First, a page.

The Class Action Fairness Act of 2005 (CAFA) allows a defendant to remove a class action filed in state court to federal court if certain requirements are met. There is currently a circuit split as to whether a parens patriae suit—a suit brought by a state attorney general on behalf of the citizens of the state—qualifies as a class action under CAFA. The issue raises serious concerns about federalism and has significant implications for civil procedure, and it could affect the ongoing suits by states against mortgage lenders in the wake of the financial crisis. This Note argues that the circuits that have declined to classify a traditional parens patriae suit as a class action are correct, because they are in line with both the intent of CAFA and longstanding jurisdictional and federalism principles underlying removal. The Note suggests that Congress craft a legislative solution to the split, using as a template an amendment contemplated during CAFA's passage but ultimately not included because it was believed—erroneously, it appears—not to be necessary.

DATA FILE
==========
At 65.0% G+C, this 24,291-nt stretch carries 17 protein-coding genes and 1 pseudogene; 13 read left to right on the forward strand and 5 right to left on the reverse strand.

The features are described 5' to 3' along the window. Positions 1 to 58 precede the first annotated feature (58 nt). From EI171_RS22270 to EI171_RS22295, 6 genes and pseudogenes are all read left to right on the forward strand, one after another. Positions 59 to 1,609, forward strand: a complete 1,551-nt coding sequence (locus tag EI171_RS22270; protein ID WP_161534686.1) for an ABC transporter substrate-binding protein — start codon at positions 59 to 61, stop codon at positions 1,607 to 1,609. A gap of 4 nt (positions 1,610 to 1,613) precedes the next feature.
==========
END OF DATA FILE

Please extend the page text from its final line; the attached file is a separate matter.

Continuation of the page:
Should they Stay or Should they Go: Can State Attorneys General Avoid Removal of Parens Patriae Suits to Federal Court Under the Class Action Fairness Act?,
46 Loy. L.A. L. Rev. 327
Available at: https://digitalcommons.lmu.edu/llr/vol46/iss1/8